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Tova Hartman: Bringing women into Orthodoxy

Tova Hartman

Prof. Tova Hartman – a Jerusalem-based scholar, educator, author, feminist and social activist – spoke about feminism in Judaism and social inclusiveness in Israel at several synagogues in Toronto and Montreal at the end of March.

She is the dean of humanities at the Kiryat Ono Academic College, which serves a high number of Ethiopians, Druze, haredi and other groups who are underrepresented at many Israeli post-secondary institutions. She was formerly a professor of gender studies and education at Bar Ilan University.

Hartman has written three books and is currently doing research on multicultural Jewish education and male trauma.

In 2002, she co-founded Kehillat Shira Hadasha, an Orthodox congregation at which female congregants read from the Torah and lead services.

She’s the daughter of the late Rabbi David Hartman, a philosopher and professor of contemporary Judaism. Before he made aliyah in 1971, he served as the rabbi at Tiferet Beit David Jerusalem in Montreal for 12 years.

What did your father think of Shira Hadasha?

At first, he was not that supportive. He was not born a feminist. To his credit, he changed. I studied with him for most of my adolescence and I continued for years after. Many traditional rabbis made a distinction between women’s learning and women’s ritual. My father did not understand my need to participate in the rituals. But he became one of my biggest supporters. I was very appreciative of that.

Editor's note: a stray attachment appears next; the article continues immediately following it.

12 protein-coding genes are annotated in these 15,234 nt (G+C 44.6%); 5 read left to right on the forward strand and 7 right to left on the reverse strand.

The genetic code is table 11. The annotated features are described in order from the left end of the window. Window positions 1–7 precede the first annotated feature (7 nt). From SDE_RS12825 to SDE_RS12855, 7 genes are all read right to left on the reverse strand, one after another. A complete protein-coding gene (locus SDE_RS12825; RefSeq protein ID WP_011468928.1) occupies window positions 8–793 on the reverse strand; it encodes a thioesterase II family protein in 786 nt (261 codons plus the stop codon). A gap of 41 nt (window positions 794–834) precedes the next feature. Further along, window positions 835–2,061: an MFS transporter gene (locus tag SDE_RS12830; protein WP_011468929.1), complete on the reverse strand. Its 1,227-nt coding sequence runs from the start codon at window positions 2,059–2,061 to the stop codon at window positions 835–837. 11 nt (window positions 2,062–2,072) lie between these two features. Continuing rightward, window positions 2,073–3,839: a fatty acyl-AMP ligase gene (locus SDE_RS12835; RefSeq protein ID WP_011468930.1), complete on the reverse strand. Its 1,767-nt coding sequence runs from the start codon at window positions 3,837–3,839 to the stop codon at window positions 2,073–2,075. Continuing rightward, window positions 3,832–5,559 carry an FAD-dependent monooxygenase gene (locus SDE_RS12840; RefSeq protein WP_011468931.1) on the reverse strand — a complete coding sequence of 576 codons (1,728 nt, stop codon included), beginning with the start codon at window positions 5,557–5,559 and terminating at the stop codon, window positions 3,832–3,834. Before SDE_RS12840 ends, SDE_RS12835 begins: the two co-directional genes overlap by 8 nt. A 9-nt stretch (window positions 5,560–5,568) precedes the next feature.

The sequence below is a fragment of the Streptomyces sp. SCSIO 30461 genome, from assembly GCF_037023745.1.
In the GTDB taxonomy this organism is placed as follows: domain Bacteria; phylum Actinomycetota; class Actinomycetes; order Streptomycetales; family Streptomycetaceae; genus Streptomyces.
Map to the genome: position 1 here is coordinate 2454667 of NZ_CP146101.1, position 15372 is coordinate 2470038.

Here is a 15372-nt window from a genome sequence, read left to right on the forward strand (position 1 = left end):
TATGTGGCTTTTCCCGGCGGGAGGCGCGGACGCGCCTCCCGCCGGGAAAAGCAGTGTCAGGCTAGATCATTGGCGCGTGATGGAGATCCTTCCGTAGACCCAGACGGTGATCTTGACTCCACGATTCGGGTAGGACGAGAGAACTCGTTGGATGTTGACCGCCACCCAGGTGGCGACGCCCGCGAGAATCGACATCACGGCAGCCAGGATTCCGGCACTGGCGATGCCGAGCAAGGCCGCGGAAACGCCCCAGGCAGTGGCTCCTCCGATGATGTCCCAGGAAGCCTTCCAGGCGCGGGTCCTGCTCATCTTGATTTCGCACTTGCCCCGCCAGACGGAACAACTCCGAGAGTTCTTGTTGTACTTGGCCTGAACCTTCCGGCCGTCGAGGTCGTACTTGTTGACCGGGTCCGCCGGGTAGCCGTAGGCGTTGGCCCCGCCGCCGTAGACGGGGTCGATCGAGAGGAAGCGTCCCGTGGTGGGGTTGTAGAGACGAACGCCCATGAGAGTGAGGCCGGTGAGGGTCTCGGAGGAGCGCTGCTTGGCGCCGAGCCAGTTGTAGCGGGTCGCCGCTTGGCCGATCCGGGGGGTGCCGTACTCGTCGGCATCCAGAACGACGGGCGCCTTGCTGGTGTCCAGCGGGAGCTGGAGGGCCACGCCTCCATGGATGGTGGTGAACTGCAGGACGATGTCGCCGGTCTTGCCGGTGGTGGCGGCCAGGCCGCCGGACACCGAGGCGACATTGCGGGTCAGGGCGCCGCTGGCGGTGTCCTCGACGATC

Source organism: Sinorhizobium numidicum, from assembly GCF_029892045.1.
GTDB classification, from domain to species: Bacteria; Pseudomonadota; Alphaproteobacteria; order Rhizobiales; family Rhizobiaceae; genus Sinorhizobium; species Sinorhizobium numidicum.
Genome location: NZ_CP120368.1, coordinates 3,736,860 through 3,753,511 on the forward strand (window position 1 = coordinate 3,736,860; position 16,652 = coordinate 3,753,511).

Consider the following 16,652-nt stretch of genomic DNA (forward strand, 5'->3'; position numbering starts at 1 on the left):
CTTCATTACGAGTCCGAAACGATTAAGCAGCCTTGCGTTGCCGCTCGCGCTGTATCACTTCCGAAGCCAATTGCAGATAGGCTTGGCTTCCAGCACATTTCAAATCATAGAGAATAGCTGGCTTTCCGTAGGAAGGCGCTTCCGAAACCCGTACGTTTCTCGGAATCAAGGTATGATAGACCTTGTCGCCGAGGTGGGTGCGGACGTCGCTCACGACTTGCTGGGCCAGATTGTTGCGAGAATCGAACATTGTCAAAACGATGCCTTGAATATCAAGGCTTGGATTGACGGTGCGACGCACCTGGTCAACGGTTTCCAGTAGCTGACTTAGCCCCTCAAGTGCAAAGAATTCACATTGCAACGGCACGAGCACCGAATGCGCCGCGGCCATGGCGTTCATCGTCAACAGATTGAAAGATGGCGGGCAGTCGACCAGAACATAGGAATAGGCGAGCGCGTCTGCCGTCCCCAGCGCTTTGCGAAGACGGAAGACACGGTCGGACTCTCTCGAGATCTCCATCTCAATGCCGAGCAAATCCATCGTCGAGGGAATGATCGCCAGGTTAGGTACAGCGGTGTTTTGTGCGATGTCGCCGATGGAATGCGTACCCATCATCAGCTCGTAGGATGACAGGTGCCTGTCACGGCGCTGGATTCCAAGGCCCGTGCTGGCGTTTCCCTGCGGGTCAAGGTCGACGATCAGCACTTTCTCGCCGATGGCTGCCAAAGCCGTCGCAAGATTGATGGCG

Why did you establish Shira Hadasha, if egalitarian congregations already existed?

I didn’t want to leave my home in traditional Orthodox Judaism. I felt that there were more possibilities in traditional Judaism, so I decided I was going to make the change from within. Shira Hadasha was an attempt of a group of men and women to give the system and the tradition another chance.

Can you talk about ritual equality for women?

When we established Shira Hadasha, I thought I was doing it for my daughters. But we were also doing it for our mothers and grandmothers. Part of leadership is to create need and show people what is possible. There were a large number of older women who came to Shira Hadasha. Every Shabbat, there would be deep, heartfelt tears of joy and appreciation from someone from a traditional background who had had her first aliyah.

In traditional Judaism, we have the Freudian thing that women should be happy with our role. If you’re an Orthodox woman, you can be a neurosurgeon, but you cannot be a hazzan. You’re trusted to perform surgery on a rosh yeshiva’s brain, but you can’t say Ashrei for him. Those two things do not square anymore.

What was the impact of your activism on your three daughters?

They will say they gained a lot from my activism. In the face of adversity, they saw that mommy tried and that change is possible. At different times, our house became overly ideological. I’m grateful to them for their sense of humour about it, but it was not easy to be different from the kids in school.

You said you made a bat mitzvah for your eldest daughter before Shira Hadasha was founded.

It was important for me that she become bat mitzvahed in front of the whole community, in the presence of her father, her grandfather and her uncles. I made a minyan for her just for that Shabbat. She was the first girl in her class to have a bat mitzvah. The parents at her school did not allow their sons to attend. I was criticized for not giving her the choice. But how many boys do we give the choice to have a bar mitzvah?

How are women included at Shira Hadasha?

It’s a partnership between men and women. Women play a major role. They have aliyahs. They can now take the Torah from the ark and even dance with it. Services can’t begin until there’s a minyan, which at Shira Hadasha means 10 men and 10 women.